Passenger Locator form
Currently you need to complete a passenger locator form at least 48 hours before departure to Greece. This asks for personal information and your identification details. It also asks you to confirm where you have been in the last 2 weeks.
Upon completion, you receive confirmation but you do not receive the actual QR code until 24 hours prior to departure. We leave at 12.20 on Saturday and the code turns up at 22:02 the Friday evening.
So far so good!
At the airport
We travel on the 8th August. At the time, only two of five Heathrow terminals are open which means it is much busier than expected. We struggle to find a parking space for the meet and greet car park. A first!!
Masks on, we head to hand in our keys and instantly realise, social distancing is definitely a thing of the past in this car park.
Only passengers can enter the terminals currently (although this does not seem to be strictly enforced).
It isn’t any busier or quieter than normal. What is different however is that as we enter the Club world check in, a member of staff takes our temperature with a non contact thermometer. Seemingly satisfied we proceed to check in which is smooth. Note, you need to show details of your passenger locator form at check in. Failure to complete this requirement will result in denied boarding. They check the passport number and other details against your passports. Only then do I realise there’s an error in the spelling of my name but thankfully this does not cause an issue!.
For some reason the fast track lane is not open so we head through security. Screens now protect each loading space and also the security agents from passengers. It’s pretty impressive. There are also plenty of signs on the floor indicating where to stand to wait. We pass through smoothly, grateful for face masks as once again passengers seem oblivious to the concept of social distancing.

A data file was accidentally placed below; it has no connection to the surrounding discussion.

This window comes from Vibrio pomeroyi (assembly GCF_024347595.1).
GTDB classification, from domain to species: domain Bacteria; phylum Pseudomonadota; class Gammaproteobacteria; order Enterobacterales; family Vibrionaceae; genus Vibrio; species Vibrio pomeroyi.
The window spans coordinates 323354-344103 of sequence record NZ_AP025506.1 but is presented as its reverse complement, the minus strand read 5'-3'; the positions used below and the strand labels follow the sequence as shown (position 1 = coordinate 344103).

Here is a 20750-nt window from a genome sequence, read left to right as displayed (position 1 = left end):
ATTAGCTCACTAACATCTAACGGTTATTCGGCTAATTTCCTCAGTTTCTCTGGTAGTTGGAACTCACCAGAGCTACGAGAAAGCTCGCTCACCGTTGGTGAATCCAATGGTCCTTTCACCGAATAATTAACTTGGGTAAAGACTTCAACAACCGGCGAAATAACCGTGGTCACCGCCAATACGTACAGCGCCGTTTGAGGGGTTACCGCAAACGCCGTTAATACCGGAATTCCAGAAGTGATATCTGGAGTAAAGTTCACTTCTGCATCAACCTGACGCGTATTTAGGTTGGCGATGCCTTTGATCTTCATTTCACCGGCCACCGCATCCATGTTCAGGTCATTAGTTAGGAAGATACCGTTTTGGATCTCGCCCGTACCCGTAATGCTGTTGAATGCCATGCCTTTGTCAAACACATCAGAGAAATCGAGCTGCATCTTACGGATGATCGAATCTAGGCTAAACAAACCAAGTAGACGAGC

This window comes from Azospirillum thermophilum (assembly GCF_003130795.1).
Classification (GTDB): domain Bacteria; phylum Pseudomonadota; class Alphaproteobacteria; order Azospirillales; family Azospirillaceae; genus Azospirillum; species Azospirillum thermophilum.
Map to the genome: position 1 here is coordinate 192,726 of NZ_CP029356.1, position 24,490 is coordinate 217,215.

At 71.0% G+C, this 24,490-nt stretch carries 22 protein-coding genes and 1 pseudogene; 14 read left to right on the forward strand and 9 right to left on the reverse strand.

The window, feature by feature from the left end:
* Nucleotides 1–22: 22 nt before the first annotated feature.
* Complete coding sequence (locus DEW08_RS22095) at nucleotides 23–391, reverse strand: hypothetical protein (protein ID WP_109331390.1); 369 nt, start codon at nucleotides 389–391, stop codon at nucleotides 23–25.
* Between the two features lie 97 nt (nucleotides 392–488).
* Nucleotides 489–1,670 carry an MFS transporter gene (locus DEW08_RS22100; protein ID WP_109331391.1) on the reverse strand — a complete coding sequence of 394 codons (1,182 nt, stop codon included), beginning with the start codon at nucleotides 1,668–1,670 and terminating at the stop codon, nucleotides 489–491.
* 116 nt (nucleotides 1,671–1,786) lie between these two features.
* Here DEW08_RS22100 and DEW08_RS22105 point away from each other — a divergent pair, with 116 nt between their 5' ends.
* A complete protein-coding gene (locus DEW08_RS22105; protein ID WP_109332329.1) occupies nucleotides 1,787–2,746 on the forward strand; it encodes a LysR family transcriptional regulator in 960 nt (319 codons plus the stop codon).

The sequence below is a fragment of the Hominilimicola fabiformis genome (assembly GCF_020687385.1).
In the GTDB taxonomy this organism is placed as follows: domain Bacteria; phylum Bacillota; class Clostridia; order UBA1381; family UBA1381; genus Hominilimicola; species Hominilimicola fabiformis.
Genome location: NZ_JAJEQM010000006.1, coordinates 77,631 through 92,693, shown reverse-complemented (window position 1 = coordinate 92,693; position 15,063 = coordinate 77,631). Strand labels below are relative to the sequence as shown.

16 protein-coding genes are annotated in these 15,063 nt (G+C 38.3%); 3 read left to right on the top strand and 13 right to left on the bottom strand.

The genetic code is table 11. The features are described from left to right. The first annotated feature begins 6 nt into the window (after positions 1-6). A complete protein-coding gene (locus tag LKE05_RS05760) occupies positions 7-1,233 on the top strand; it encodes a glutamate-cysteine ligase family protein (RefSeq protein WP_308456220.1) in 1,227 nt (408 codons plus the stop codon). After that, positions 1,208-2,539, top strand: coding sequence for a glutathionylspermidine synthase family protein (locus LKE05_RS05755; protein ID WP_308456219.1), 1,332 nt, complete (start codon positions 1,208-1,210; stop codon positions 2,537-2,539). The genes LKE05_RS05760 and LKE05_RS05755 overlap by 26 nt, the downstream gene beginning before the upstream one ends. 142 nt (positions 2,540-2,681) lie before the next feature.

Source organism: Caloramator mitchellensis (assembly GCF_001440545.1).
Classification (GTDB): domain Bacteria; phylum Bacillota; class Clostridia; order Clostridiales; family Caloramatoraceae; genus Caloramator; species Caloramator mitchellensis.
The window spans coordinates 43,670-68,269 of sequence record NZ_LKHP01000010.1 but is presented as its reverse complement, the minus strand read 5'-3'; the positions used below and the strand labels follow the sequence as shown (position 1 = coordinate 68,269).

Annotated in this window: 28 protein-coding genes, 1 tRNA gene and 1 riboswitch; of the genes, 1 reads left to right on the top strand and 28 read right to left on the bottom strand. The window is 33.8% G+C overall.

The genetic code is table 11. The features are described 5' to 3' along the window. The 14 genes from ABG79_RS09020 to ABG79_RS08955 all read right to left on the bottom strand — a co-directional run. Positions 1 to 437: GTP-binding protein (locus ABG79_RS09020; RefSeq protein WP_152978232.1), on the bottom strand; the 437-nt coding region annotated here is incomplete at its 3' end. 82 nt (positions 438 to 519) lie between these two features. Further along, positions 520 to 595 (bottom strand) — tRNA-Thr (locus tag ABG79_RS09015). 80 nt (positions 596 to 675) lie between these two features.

The airport terminal 5
It’s definitely quieter than normal but crowds congregate in the central area. My advice, if you want to social distance properly, is to head towards either end of the terminal where the crowds thin considerably.
Signs indicate which seats are out of use to encourage social distancing. Nevertheless, if a person occupied every available seat, it would be impossible to properly social distance.
That said the airport have implemented measures to encourage social distancing. All the stores have one way systems in place and signs on the floor to guide passengers. Shame so few actually take their face out of their phones for long enough to see them!
British Airways lounges
Sadly, the Concorde lounge is closed so if you travel First you will not get to enjoy that experience at the moment. For Club passengers, only the larger south lounge is open. The changes they have made in a short time are really impressive.
They have introduced contactless check in so you simply scan your pass and enter. Staff are safely ensconced behind screens. Markings on the floor encourage flow of traffic (although not many people adhere to them). Protective screens enclose various seating areas and certain seats are out of use for social distancing purposes.